Improved remote sensing detection of wheat powdery mildew using dual-green vegetation indices

Improved remote sensing detection of wheat powdery mildew using dual-green vegetation indices In this study, we investigated the possibility of using ground-based remote sensing technology to estimate powdery mildew disease severity in winter wheat. Using artificially inoculated fields, potted plants, and disease nursery tests, we measured the powdery mildew canopy spectra of varieties of wheat at different levels of incidence and growth stages to investigate the disease severity. The results showed that the powdery mildew sensitive bands were between 580 and 710 nm. The best two-band vegetation index that correlated with wheat powdery mildew between 400 and 1000 nm wavelength were the normalized spectrum 570–590 and 536–566 nm bands for the ratio index, and 568–592 and 528–570 nm for the normalized difference index. The coefficients of determination (R 2) for both were almost the same. The optimum dual-green vegetation index was constructed based on a calculation of the ratio and normalized difference between the normalized spectrum within the two green bands. The coefficients of determination (R 2) of DGSR (584, 550) (dual-green simple ratio) and DGND (584, 550) (dual-green normalized difference) were both 0.845. The inverse models of disease severity performed well in the test process at the canopy scale, and indicated that, compared with the traditional vegetation indices of Lwidth, mND705, ND (SDr, SDb), SIPI, and GNDVI, the novel dual-green indices greatly improved the remote sensing detection of wheat powdery mildew disease. Following these results, combined disease severity and canopy spectra were shown to be of enormous value when applied to the accurate monitoring, prevention, and control of crop diseases. http://www.deepdyve.com/assets/images/DeepDyve-Logo-lg.png Precision Agriculture Springer Journals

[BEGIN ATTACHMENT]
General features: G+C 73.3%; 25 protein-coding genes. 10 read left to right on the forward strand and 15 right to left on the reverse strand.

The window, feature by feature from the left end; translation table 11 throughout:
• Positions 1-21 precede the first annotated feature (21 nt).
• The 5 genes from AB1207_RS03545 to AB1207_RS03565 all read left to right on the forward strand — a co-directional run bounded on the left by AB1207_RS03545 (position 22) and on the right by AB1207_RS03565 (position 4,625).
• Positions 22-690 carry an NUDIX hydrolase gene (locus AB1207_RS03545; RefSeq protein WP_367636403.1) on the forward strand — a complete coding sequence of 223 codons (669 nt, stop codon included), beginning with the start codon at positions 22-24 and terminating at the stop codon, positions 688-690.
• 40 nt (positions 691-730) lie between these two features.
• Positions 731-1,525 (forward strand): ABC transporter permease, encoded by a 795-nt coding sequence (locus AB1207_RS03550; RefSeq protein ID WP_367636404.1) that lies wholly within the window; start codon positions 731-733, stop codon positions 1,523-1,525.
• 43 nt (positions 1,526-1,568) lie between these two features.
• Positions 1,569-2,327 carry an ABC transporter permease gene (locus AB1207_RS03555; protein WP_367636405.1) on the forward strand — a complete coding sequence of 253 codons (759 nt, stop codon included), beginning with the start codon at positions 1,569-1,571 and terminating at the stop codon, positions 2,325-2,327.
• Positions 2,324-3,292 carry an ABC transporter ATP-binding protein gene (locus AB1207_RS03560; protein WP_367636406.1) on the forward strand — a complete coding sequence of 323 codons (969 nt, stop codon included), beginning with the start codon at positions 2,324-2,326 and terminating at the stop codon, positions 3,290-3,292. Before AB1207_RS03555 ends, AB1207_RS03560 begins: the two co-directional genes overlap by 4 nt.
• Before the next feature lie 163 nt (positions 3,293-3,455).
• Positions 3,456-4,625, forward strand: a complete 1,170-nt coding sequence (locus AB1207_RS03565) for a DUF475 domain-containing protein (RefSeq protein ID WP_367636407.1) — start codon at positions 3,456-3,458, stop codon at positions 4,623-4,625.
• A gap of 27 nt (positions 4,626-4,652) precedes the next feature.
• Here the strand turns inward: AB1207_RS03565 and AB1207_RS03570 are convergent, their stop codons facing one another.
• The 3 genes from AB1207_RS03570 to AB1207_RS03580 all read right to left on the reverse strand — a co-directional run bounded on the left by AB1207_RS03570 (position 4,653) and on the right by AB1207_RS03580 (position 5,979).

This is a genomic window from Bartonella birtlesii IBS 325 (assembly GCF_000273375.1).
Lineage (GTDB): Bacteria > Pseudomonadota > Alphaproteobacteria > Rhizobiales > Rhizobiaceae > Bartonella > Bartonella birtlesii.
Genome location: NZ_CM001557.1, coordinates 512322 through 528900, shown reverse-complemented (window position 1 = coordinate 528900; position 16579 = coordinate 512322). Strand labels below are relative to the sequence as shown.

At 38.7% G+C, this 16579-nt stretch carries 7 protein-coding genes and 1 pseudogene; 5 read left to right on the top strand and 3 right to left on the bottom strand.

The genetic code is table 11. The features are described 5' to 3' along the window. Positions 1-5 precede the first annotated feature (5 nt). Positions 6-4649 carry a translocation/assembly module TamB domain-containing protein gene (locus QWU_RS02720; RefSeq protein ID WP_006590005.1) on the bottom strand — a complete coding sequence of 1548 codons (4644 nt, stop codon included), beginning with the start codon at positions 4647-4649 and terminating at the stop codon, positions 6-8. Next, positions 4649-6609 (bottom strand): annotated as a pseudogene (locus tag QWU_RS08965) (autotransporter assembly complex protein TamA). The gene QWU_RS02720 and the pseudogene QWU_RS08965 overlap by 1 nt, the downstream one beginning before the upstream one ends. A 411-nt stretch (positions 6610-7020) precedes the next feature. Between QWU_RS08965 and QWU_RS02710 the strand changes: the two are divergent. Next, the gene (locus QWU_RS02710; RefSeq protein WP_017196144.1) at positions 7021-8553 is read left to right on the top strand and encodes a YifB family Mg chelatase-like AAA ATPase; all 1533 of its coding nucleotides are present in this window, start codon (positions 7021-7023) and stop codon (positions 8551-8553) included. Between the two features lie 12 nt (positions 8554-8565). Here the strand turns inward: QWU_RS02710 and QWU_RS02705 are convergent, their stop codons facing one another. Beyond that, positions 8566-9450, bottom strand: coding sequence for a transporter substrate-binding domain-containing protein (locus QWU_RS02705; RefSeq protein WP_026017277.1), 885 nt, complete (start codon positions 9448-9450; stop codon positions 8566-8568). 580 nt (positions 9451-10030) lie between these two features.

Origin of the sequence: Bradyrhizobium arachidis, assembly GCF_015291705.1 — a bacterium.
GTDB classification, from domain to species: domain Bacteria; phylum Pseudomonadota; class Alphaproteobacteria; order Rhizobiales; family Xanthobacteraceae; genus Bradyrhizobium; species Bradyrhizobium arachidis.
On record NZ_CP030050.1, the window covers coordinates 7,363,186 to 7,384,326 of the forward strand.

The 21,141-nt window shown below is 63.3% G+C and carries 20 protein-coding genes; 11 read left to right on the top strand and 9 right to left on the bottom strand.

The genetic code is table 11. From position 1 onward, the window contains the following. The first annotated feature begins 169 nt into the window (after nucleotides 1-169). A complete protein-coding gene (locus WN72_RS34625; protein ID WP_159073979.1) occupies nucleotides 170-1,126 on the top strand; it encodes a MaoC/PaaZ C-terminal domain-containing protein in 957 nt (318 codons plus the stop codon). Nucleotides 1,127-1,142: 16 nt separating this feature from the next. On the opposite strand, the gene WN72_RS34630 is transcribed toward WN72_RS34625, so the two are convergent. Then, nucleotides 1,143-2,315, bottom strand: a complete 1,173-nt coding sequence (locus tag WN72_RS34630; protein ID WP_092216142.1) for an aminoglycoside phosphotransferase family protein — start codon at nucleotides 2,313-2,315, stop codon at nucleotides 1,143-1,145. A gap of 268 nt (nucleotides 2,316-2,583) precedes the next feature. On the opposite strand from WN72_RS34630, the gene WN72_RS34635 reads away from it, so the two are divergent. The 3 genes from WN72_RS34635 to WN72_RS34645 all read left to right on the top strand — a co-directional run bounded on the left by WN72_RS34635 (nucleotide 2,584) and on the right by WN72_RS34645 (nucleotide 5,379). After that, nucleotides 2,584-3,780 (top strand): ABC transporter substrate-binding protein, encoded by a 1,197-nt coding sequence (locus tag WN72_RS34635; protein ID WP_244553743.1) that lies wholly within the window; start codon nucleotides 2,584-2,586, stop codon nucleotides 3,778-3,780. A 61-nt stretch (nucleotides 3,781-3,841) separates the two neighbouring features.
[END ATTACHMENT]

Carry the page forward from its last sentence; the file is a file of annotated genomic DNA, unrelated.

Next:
Improved remote sensing detection of wheat powdery mildew using dual-green vegetation indices

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Publisher
Springer US
Copyright
Copyright © 2016 by Springer Science+Business Media New York
Subject
Life Sciences; Agriculture; Soil Science & Conservation; Remote Sensing/Photogrammetry; Statistics for Engineering, Physics, Computer Science, Chemistry and Earth Sciences; Atmospheric Sciences
ISSN
1385-2256
eISSN
1573-1618
D.O.I.
10.1007/s11119-016-9440-2
Publisher site
See Article on Publisher Site

Abstract

In this study, we investigated the possibility of using ground-based remote sensing technology to estimate powdery mildew disease severity in winter wheat. Using artificially inoculated fields, potted plants, and disease nursery tests, we measured the powdery mildew canopy spectra of varieties of wheat at different levels of incidence and growth stages to investigate the disease severity. The results showed that the powdery mildew sensitive bands were between 580 and 710 nm. The best two-band vegetation index that correlated with wheat powdery mildew between 400 and 1000 nm wavelength were the normalized spectrum 570–590 and 536–566 nm bands for the ratio index, and 568–592 and 528–570 nm for the normalized difference index. The coefficients of determination (R 2) for both were almost the same. The optimum dual-green vegetation index was constructed based on a calculation of the ratio and normalized difference between the normalized spectrum within the two green bands. The coefficients of determination (R 2) of DGSR (584, 550) (dual-green simple ratio) and DGND (584, 550) (dual-green normalized difference) were both 0.845. The inverse models of disease severity performed well in the test process at the canopy scale, and indicated that, compared with the traditional vegetation indices of Lwidth, mND705, ND (SDr, SDb), SIPI, and GNDVI, the novel dual-green indices greatly improved the remote sensing detection of wheat powdery mildew disease. Following these results, combined disease severity and canopy spectra were shown to be of enormous value when applied to the accurate monitoring, prevention, and control of crop diseases.

Journal

Precision AgricultureSpringer Journals

Published: Mar 3, 2016

References

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